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Today, during his remarks at the American Legion’s 96th National Convention in Charlotte, North Carolina, President Obama is expected to announce 19 new executive actions that the Departments of Veterans Affairs (VA) and Defense (DoD) are taking to improve the mental health of service members, veterans and their families.
Today’s announcement builds on the actions the Departments have taken in response to the President’s 2012 Executive Order on service members, veterans and their families’ mental health. In response to the Executive Order, VA has increased its mental health staffing, expanded the capacity of the Veterans Crisis Line, and enhanced its partnerships with community mental health providers.
DoD is reviewing its mental health outreach programs to prioritize those with the greatest impact; DoD and VA worked to increase suicide prevention awareness and, DoD, VA and the National Institutes of Health jointly developed the National Research Action Plan on military and veteran’s mental health to better coordinate federal research efforts.
These efforts and actions represent the latest in DoD and the VA’s continued commitment to ensure that this Administration is working to fulfill our promises to service members, veterans and their families, and we will continue to look for additional ways to do so in this space, both thorough our work and work with the private sector.
Read a full summary of the Executive recommendations here and watch his speech at 12:00 PM ET below.
I was one of those who harshly criticized the Veterans Administration for the alleged manipulation of waiting list data, the falsifying of appointment records, the use of “secret waiting lists” to hide delays in treating veterans at VA facilities, etc.
I also reported on allegations that dozens of veteran patients died while waiting for care.
The “VA Scandal” eventually led to the resignation of Secretary of Veterans Affairs, Eric Shinseki, the placing of the director of the Phoenix hospital, Sharon Helman, on administrative leave and the start of the process to fire her, but also — a good and needed thing — the passage by Congress of a $15 billion plan to improve access veterans have to medical providers and treatment.
This evening, the New York Times reports that while the VA “remains culpable for covering up those long waiting times, in Phoenix and other medical centers,” an investigation just concluded by the watchdog office for the Department of Veterans Affairs “has been unable to substantiate allegations that 40 veterans may have died because of delays in care at the veterans medical center in Phoenix, according to a letter from the new secretary of Veterans Affairs.”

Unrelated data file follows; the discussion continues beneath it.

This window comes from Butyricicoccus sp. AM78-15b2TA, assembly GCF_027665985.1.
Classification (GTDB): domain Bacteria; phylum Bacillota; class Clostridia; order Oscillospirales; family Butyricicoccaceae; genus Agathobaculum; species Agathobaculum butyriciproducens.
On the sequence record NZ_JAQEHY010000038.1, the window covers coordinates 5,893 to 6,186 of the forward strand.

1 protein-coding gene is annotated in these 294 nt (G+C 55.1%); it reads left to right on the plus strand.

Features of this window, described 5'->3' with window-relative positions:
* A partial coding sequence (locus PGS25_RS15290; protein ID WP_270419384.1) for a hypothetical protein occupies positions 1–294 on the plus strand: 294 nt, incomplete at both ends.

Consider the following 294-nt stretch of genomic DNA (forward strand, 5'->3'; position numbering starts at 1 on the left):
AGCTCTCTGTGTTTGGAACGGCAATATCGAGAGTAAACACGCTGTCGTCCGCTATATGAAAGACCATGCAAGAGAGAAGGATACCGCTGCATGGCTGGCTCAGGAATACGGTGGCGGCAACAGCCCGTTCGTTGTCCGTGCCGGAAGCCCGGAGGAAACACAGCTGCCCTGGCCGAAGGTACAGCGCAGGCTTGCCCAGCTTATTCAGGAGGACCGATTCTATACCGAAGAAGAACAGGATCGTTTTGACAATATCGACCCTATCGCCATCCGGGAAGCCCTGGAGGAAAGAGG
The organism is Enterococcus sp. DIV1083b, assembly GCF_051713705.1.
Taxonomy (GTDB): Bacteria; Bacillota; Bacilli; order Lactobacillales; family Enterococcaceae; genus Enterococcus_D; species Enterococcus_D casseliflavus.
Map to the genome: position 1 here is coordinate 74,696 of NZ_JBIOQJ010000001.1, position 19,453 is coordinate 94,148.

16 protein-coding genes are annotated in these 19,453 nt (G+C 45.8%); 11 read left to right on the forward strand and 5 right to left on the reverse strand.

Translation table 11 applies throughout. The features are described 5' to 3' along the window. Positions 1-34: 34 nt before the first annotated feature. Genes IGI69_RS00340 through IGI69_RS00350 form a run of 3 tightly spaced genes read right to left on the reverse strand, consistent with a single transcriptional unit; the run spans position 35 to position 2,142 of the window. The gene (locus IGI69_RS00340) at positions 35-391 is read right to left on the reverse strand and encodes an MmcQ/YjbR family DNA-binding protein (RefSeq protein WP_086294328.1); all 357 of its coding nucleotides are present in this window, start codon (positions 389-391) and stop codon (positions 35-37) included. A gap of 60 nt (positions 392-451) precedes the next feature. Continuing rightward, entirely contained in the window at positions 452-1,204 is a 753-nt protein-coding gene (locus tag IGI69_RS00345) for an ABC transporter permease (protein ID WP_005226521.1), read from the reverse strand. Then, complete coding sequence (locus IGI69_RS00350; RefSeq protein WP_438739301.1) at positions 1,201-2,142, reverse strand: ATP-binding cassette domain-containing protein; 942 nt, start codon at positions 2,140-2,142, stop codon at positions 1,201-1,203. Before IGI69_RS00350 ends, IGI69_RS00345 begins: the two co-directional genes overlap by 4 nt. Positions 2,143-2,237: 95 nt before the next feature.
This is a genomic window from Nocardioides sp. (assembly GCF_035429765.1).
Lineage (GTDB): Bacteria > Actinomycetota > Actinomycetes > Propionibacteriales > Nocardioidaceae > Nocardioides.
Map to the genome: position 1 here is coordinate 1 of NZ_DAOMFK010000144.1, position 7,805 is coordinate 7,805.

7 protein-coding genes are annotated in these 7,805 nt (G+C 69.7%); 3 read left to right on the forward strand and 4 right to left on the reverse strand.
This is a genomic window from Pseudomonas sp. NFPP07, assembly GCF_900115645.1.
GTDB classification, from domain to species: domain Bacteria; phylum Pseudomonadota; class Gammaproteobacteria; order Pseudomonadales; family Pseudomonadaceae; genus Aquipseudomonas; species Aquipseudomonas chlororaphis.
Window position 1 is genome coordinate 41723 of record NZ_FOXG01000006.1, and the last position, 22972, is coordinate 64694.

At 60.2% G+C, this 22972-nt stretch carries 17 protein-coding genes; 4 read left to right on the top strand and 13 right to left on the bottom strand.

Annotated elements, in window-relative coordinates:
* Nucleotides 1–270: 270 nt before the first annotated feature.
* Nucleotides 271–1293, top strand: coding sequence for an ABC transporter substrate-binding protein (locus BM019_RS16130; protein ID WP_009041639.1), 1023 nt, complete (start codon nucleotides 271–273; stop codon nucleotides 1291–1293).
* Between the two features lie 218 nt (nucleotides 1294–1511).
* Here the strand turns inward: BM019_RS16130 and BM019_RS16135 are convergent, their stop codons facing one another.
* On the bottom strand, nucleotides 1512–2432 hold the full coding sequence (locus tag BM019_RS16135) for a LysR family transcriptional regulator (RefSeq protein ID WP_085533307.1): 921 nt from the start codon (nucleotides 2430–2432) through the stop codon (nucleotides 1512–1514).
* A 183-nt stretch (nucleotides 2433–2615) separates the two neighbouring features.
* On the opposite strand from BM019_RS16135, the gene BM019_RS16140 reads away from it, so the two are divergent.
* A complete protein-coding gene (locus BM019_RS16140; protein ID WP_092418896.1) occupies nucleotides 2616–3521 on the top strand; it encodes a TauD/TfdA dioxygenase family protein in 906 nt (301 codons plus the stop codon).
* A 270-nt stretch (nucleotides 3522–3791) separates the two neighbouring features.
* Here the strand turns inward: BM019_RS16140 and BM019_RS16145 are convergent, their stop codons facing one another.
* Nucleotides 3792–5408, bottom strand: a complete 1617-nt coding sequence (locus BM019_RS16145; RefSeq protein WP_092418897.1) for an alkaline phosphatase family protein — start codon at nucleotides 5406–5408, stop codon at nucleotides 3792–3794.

The report by the VA’s office of inspector general is expected to be released this week that will describe findings from its investigation into Phoenix, says the Times.
However, although a letter sent from the new Veterans Affairs secretary, Robert A. McDonald and the interim under secretary for health, Dr. Carolyn M. Clancy, to the inspector general states that the investigation was unable to prove a link between the deaths of 40 veterans and delays in care, it also says “It is important to note that while O.I.G.’s case reviews in the report document substantial delays in care, and quality of care concerns, O.I.G. was unable to conclusively assert that the absence of timely quality care caused the deaths of these veterans.”
The two also vowed to continue to get veterans off waiting lists and to hold administrators accountable “for willful misconduct or management negligence.”
In an interview, the deputy Veterans Affairs secretary, Sloan D. Gibson, cautioned that even though the report did not suggest that deaths of veterans in Phoenix were linked to long delays in care, the agency remains culpable for covering up those long waiting times, in Phoenix and other medical centers.
“I’m relieved that they didn’t attribute deaths to delays in care, but it doesn’t excuse what was happening,” Mr. Gibson said. “It’s still patently clear that the fundamental issue here is that veterans were waiting too long for care, and there was misbehavior masking how long veterans were waiting for care.”
Investigators found that in many facilities, artifices were used to falsify waiting time data, while veterans languished.
The reviews blamed a corrosive and retaliatory management culture, perverse incentives for administrators, and a shortage of doctors even as demand for appointments soared.
Read more here.
The author is a retired U.S. Air Force officer and a writer.